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June 1, 2010

Memorial Day, Belmont

Shaw's father wanted no monument
except the ditch,
where his son's body was thrown
and lost with his "niggers."

--Robert Lowell, For the Union Dead

The VFW Commander in his flat Boston voice
intones the names of the dead:
DeStefano, Haratoonian, Donnelly, O'Neil.
Sweating, Buddha-fat babies watch; their
shrunken grandmas sag into low lawn chairs.

The high school band follows the route we have
marked for them. They play like experts, but they can joke,
knowing they have a few years before they sink
into the chairs along the way.

In this town, Lowell checked himself in
to the loony bin
and glimpsed his future in the faces
of the other mental cases.
(Plath too, and Ray Charles.)

Once John Birch HQ, it knows fear.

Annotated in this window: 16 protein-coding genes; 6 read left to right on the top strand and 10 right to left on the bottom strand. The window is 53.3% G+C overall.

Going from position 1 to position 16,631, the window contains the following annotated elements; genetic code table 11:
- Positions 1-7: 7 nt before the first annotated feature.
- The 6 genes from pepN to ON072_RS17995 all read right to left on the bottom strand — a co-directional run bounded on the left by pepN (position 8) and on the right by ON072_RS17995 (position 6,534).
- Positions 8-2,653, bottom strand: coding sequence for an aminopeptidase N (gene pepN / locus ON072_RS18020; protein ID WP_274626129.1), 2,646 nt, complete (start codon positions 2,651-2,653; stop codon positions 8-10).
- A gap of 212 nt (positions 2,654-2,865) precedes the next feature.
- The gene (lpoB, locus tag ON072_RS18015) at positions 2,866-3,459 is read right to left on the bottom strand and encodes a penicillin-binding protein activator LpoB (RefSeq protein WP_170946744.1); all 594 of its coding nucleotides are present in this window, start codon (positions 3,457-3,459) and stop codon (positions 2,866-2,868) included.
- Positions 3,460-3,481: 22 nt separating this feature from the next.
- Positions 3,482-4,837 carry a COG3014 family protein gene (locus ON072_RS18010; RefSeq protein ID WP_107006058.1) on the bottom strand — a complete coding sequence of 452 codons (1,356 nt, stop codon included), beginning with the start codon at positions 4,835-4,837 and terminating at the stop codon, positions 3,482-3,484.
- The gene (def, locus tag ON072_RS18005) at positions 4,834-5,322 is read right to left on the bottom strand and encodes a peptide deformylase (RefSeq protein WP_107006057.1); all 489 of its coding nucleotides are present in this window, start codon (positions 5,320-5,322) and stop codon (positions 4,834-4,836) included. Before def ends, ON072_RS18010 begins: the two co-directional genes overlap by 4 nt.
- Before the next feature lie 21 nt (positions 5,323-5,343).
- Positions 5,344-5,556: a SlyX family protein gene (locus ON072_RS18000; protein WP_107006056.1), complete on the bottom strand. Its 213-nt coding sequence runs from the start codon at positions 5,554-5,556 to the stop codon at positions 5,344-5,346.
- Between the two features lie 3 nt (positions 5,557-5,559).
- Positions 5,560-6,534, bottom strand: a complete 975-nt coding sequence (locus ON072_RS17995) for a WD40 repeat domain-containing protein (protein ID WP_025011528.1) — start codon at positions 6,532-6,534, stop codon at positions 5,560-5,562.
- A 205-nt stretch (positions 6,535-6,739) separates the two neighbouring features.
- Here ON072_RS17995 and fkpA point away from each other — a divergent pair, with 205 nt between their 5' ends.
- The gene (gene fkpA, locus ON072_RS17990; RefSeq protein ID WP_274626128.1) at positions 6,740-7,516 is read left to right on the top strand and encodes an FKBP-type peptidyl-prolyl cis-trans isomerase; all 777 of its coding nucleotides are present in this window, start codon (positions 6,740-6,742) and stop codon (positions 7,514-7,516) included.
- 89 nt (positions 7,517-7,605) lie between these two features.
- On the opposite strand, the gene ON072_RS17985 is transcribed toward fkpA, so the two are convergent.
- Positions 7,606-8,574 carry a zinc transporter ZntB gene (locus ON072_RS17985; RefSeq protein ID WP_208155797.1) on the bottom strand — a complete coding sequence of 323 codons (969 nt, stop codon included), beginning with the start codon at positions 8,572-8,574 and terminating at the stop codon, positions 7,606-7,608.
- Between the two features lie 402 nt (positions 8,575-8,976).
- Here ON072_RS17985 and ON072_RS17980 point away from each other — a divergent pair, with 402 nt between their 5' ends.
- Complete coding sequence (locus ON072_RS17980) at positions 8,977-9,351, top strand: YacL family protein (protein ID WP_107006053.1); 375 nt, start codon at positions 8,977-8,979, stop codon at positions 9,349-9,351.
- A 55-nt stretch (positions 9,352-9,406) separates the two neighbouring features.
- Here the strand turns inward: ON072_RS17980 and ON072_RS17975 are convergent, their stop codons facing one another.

Cambridge public housing blocks stand in sight: warnings.
The lady selling cones from the ice cream truck
wears a hijab. Belmont's Finest march to the tune
of Valley Forge, Custer's ranks,
San Juan Hill and Patton's tanks.

And the ditch, it comes closer each year.

Blank shots over the town's war graves.
The bones hear nothing, but the shots and smoke
are for the grandmas, the band, the babies,
for the ravaged veterans of the one war
we all fight alone to the last breath.

June 1, 2010 9:17 AM | category: verse and worse | Comments



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